Sometimes, I Think About Dying
It’s not trodden by many but the Sundance to Cannes route is a regular thing. It happened twice last year with doc All That Breathes and Jesse Eisenberg’s When You Have Finished Saving The World. Debra Granik’s Leave No Trace, Jim Mickle’s Cold In July and further back Martin Scorsese’s Mean Streets are among notable examples of films to debut in U.S. before Cannes berths. There is hope this could be the case for Rachel Lambert’s Sundance drama, starring and produced by Daisy Ridley. The Stars Wars actress plays a socially awkward, death-obsessed office worker who is brought out of her shell by a colleague.
Romanian filmmaker Cristi Puiu has launched four of his eight features in Cannes, playing in Competition with Sieranevada in 2016 and winning the Un Certain Regard Award in 2005 for The Death of Mr. Lazarescu. Puiu’s latest project is a “dramatic comedy” running 2 hours and 40 minutes. The story will follow “the wanderings of a bunch of errant souls stuck at the crossroads of history.”
Housekeeping For Beginners
Anamaria Marinca stars as a woman who suddenly finds herself responsible for her late partner’s daughters in this drama set against a bohemian LGBT community in North Macedonia. Australian-Macedonian director Goran Stoleveski’s star has been rising ever since Focus Features acquired his debut You Won’t Be Alone and second film Of An Age. Stoleveski does not yet have a Cannes pedigree but Marinca was the lead actress in Cristian Mungiu’s Palme d’Or winner 4 Months, 3 Weeks and 2 Days, while producers include Warsaw-based Madants which previously brought Lamb and Pamfir to the festival.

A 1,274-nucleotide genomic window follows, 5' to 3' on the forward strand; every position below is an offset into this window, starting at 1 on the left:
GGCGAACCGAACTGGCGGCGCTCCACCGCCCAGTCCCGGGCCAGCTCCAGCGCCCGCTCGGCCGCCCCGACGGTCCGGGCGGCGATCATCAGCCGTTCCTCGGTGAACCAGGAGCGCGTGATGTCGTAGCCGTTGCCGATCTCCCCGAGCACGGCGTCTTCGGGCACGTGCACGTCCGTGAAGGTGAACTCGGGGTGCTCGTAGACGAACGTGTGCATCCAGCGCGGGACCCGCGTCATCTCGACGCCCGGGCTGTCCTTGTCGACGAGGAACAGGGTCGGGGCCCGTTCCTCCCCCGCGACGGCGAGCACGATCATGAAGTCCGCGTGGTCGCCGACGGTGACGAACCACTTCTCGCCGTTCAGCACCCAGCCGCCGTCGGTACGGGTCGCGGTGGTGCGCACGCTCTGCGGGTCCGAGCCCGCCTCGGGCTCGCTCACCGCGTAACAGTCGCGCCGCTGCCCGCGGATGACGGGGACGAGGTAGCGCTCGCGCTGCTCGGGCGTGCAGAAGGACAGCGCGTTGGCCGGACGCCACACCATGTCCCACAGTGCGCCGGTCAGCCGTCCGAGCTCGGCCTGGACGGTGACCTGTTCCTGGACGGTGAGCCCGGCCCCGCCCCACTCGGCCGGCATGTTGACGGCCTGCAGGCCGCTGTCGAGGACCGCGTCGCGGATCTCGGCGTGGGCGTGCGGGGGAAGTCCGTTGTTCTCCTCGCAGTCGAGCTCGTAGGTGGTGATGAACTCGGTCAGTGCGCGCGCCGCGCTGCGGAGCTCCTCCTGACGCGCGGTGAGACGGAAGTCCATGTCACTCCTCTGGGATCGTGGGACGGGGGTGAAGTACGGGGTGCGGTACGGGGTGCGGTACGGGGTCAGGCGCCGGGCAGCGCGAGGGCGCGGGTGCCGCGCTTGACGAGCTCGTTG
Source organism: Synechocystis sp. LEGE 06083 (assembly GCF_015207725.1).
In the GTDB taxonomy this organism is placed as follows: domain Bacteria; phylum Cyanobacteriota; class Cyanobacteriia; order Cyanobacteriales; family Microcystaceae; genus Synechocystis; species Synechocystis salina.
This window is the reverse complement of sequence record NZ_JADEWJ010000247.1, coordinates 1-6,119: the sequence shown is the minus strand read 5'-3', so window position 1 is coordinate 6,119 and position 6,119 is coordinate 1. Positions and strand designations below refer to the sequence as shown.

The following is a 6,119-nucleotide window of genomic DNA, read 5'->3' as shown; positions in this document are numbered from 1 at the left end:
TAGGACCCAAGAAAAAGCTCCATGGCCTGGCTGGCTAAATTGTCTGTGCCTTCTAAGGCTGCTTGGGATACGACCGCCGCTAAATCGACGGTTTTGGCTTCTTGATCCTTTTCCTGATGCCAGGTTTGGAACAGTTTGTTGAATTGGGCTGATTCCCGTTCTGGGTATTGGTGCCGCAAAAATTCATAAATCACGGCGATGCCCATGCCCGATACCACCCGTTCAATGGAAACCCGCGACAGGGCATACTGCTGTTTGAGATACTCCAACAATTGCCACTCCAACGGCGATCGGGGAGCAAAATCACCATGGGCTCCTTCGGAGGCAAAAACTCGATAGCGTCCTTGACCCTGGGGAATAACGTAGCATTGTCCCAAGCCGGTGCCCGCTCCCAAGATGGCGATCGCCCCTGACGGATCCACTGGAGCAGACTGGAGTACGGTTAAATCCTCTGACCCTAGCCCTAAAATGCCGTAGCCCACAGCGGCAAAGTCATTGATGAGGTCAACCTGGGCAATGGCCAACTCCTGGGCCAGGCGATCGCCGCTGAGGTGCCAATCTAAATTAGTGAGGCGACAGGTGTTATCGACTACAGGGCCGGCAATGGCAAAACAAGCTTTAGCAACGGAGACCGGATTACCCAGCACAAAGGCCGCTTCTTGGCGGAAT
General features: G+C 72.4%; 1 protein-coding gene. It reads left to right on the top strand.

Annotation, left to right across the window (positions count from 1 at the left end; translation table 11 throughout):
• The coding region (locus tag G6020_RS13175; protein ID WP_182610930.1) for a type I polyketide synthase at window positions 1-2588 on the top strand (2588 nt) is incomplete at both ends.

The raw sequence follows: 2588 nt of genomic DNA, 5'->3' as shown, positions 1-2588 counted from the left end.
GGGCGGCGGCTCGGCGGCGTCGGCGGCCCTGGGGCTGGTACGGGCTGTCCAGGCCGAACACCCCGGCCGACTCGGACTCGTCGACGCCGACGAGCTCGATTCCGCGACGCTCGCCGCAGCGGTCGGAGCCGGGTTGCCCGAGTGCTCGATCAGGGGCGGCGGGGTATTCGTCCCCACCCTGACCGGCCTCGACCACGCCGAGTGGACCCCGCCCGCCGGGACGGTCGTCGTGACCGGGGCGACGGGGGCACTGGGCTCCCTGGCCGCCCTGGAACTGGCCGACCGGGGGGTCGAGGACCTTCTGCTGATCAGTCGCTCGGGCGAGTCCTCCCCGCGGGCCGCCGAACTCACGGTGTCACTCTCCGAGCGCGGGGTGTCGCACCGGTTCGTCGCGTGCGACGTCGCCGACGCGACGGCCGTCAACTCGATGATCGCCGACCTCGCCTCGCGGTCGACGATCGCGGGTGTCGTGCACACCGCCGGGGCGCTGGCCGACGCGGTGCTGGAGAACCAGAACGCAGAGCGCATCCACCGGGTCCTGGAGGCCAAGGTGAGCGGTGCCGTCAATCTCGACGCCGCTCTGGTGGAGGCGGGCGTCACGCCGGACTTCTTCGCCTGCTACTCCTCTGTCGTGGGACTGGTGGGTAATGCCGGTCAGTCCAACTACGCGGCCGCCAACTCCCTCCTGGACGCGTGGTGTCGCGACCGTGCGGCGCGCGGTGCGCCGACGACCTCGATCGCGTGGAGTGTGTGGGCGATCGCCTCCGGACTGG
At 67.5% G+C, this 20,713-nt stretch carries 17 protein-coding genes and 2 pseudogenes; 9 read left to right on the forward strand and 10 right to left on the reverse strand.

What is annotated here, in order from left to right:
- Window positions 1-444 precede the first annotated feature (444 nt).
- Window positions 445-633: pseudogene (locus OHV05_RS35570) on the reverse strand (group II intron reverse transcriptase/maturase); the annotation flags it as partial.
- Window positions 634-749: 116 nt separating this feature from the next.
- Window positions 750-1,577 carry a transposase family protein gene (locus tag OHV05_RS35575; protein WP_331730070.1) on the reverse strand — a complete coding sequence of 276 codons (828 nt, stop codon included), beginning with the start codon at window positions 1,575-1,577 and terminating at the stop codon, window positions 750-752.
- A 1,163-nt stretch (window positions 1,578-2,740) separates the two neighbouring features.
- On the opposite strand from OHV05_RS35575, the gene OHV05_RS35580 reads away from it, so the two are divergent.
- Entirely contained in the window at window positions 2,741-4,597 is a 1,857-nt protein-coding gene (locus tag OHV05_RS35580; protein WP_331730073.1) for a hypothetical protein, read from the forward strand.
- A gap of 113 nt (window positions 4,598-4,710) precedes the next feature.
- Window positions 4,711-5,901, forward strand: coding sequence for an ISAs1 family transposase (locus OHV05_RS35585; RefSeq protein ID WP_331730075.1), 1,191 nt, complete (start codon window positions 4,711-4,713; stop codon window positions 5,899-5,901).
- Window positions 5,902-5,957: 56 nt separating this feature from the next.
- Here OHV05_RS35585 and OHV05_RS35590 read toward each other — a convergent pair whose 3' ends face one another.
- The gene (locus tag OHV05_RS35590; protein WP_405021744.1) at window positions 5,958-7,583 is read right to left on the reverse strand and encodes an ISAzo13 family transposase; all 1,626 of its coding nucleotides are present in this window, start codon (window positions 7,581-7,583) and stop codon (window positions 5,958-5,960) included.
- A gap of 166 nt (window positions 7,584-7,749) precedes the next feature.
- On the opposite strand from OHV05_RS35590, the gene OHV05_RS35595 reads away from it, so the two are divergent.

Above The Dust
There is good buzz around Chinese director Wang Xiaoshuai’s new film. Billed as the second project in a trilogy exploring the impact of China’s rapid modernization on its rural populations, the drama follows three generations of the same family as they navigate the shift from tradition to industrialization. Wang was previously in Cannes with Palme d’Or contenders Chongqing Blues (2010) and Shanghai Dreams (2005), which won the Jury Prize.
In the middle of a heat wave, an ominous cloud appears and with it, a lethal acid rain. A separated family will have to come together to escape this plague ravaging the world. Guillaume Canet and Laetitia Dosch lead cast in this French-language Pathé charge from director Just Philippot, whose Cannes Critics’ Week 2020 Label thriller The Swarm was bought by Netflix. The short Acid is based on was nominated for a Cesar.
Kyiv-born director Maryna Vroda won a Cannes Palme d’Or for her short film Cross in 2011 and the festival has been monitoring her progress ever since. Now living in exile in Berlin, having fled Ukraine following the Russian invasion, Vroda has completed her first feature against the odds. Set against Ukrainian winter landscapes, vanishing villages and post-Soviet society, the striking film follows a man who returns home from the city to care for his dying mother.
Kalak marks Swedish director and screenwriter Isabella Eklöf’s second film after Sundance-premiered crime drama Holiday. Eklöf also took directing credits on M. Night Shyamalan-led Apple TV+ series Servant and HBO’s Industry and was a co-writer on Ali Abbasi’s Oscar-nominated Un Certain Regard 2018 winner Border. Emil Johnsen stars as a nurse who is working in Nuuk, Greenland. His sense of being an outsider forces him to confront the demons of being sexually abused by his father as a teenager. We hear good things.